4. The “Negroes With Guns” premise assumes a persistent racism in America that Ms. Coulter and Republicans are otherwise quick to deny.
Let me see if I get this straight: The existence of persistent, implicit racial bias in America is a sufficient argument to exploit when making the case for the NRA and 2nd Amendment rights but when making the case for everything from equal funding for public schools to ending racial profiling to affirmative action, suddenly racism is a thing of the past that liberals are inventing?
5. And lastly, does Ann Coulter really want to arm black folks now?
It seems to me, the leading argument that conservatives make for lax gun laws is that “criminals” (read: black people) have guns and, therefore, law-abiding citizens (read: white people) need guns to protect themselves. By seemingly embracing Robert F. Williams’ arguments, is Ms. Coulter seriously suggesting she wants to see more black folks take up arms today? Apart from being refreshing if true, is she aware that a resurgence of Mr. Williams’ Black Armed Guard-type movement today would likely go after not the Democratic establishment but Republicans — the party that repeatedly suggests problems in the black community are the fault of “black culture” and not deep-seated history and public policy, the party that wants to cut food stamps to give more tax breaks to the rich, the party that won’t even pass the Violence Against Women Act because it might help immigrants and gay people? Oh, yeah, and the party that is constantly blowing its dog whistle about the “New Black Panther Party”?
Perhaps Ann Coulter thinks she can pick and choose from history and biography and tell only the parts of political party history and Robert F. Williams’ life that fit her narrative. And perhaps Ann Coulter also thinks that unicorns poop glitter.
Like so many people, I’m deeply saddened and angry about the tragic killing of Trayvon Martin. And like so many people, I know that in no way is Trayvon’s murder an isolated incident. In my op-ed for Reuters, I explore what scientists tell us about implicit racial bias — and what it means for Trayvon, President Obama and America.
In one study, researchers used computers to generate several faces that were exactly the same except for the skin color — half were black and half were white. All respondents (yes, including black people studied for the project) were more likely to rate the black faces as showing greater hostility. In another study, scientists showed a group of subjects a video of one person pushing another person. When the “shover” was black and the “victim” was white, 75 percent of research subjects said the push was aggressive. When the “shover” was white and the victim was “black,” only 17 percent of subjects said the push was aggressive.
Implicit racial bias has also been found in what researchers call a “shooter bias” — in which subjects playing a simulated video game are more likely to mistakenly pull the trigger on unarmed black men than on unarmed white suspects. The phenomenon has been tested and proved with police officers, too.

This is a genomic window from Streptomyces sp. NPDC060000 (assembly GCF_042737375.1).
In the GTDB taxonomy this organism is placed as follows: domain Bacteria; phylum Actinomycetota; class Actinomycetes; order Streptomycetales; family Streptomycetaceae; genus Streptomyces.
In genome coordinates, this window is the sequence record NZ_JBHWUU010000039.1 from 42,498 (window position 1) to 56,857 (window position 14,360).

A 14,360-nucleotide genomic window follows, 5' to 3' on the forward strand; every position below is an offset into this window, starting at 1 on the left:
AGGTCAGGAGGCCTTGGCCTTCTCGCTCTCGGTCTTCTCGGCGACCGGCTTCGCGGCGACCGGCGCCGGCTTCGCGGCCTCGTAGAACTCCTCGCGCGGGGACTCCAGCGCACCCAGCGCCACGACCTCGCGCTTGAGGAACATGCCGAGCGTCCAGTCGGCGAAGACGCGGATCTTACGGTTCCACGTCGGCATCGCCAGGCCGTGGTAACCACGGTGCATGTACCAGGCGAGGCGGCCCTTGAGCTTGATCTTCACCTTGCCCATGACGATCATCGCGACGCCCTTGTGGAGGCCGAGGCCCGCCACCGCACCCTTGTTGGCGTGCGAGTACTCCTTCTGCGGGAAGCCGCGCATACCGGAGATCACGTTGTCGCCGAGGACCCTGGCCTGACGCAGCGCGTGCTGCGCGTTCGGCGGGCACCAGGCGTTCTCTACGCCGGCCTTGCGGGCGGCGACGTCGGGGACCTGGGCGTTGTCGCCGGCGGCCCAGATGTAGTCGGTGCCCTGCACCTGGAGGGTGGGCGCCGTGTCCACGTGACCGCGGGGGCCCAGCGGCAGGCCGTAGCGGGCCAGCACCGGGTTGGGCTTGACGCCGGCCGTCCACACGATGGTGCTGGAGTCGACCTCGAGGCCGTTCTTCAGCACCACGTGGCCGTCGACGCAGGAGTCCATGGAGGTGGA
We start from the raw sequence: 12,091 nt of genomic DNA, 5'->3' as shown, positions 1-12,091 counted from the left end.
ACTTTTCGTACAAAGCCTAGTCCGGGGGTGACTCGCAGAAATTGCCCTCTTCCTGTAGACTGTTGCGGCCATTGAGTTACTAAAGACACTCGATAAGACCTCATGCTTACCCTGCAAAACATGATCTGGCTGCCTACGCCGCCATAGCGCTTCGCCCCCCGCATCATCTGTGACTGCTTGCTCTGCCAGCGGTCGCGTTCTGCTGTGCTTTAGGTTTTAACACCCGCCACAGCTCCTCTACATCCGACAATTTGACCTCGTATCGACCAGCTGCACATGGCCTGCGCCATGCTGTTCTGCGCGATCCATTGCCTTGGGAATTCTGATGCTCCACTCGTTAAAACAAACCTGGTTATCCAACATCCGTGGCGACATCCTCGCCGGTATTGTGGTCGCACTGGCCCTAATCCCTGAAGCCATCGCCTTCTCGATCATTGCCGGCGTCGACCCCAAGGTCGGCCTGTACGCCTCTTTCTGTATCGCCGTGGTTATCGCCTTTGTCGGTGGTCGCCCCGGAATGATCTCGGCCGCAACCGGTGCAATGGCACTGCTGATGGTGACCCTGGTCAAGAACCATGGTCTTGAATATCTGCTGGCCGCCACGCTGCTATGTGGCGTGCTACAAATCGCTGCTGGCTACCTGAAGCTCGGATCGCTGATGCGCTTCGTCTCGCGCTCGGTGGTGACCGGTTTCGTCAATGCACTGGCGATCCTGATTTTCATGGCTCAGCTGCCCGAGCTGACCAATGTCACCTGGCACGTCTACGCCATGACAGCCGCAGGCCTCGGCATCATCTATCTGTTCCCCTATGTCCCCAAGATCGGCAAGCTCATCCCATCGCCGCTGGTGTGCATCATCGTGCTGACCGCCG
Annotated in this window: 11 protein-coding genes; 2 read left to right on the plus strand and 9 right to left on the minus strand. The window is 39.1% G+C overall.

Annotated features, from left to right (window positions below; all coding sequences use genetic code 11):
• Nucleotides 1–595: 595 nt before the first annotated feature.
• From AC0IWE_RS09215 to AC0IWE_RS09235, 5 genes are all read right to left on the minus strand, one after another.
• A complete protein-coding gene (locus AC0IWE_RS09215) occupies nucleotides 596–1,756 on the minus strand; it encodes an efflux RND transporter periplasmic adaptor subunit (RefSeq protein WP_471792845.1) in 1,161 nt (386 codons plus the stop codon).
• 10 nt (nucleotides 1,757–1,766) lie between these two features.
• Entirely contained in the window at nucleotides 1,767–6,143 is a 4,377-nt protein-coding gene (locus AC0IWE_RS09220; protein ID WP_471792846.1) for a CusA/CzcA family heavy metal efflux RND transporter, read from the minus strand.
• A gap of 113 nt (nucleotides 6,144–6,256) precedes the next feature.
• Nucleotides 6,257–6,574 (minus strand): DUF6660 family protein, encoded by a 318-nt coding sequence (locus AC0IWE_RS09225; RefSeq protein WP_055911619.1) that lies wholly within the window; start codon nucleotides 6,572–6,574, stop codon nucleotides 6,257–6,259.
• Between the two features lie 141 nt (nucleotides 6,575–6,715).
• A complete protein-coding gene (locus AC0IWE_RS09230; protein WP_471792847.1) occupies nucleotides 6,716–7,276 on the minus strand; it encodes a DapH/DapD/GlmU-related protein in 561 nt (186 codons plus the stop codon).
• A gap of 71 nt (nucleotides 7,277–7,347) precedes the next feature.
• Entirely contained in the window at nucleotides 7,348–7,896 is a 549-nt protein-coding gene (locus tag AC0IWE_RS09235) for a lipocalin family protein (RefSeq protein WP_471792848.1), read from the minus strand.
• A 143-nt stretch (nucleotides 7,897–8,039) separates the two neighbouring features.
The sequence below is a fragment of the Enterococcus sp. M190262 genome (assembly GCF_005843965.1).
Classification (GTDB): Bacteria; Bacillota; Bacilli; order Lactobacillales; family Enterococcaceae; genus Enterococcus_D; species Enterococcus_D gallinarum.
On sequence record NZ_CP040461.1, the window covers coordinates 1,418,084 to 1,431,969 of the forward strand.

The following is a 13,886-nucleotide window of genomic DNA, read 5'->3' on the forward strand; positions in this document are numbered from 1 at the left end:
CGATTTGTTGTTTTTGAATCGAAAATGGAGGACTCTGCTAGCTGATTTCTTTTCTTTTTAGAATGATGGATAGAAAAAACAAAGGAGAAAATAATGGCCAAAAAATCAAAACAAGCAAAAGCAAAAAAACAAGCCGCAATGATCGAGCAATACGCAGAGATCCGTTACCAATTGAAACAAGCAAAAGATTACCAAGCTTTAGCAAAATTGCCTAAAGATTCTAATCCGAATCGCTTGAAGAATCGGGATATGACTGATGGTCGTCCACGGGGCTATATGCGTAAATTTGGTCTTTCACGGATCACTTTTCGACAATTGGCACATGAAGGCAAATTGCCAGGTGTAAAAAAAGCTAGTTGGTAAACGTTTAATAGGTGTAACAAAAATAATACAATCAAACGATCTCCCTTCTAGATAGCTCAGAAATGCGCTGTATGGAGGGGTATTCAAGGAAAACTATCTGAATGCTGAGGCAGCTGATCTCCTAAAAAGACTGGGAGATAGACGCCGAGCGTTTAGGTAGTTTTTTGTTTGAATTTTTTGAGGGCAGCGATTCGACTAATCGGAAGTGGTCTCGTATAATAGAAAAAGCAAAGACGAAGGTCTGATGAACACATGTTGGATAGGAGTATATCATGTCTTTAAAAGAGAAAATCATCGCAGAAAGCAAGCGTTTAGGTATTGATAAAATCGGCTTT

Watching conservative attacks on Obama, it’s hard not to conclude that they are tainted by implicit bias. Consider: President Barack Obama is the first African-American president of the United States of America. From day one, conservatives have attacked the president’s religion, citizenship and essential patriotism. Conservatives condemned healthcare reform in general and the individual mandate in particular, even though the mandate was originally a Republican proposal. Republicans, who historically never met a tax cut they didn’t like, have opposed virtually every tax cut proposal that President Obama has put forth. Amidst high unemployment and a crumbling economy, Republican Senate Minority Leader Mitch McConnell said his number one goal was to destroy the president’s chance for re-election.
Now, I do not believe that Mitch McConnell or most Republican leaders or rank-and-file voters are overt racists. But their rhetoric often evokes the same racial animus that Zimmerman seems to have expressed. Republican presidential candidate Newt Gingrich has labeled President Obama “the most dangerous president in history.” Glenn Beck once accused President Obama of having a “deep-seated hatred of white people.” And long before he called Sandra Fluke a slut, conservative mascot Rush Limbaugh said: “Obama is an angry black guy.” The parallel imagery is clear: President Obama, like Trayvon Williams, is a dangerous, suspicious black man clearly up to no good, guilty of Governing While Black.
It’s a much longer piece. You can read it here. And please share your comments and help spread it around — this is a conversation our nation needs to have.
In the WTF? category of political rhetoric, gun nuts have again come out saying that if there had been MORE private citizens with guns on the scene in Tucson, Arizona, fewer people would have been hurt. Yeah, that makes sense — more guns, fewer bullets fired…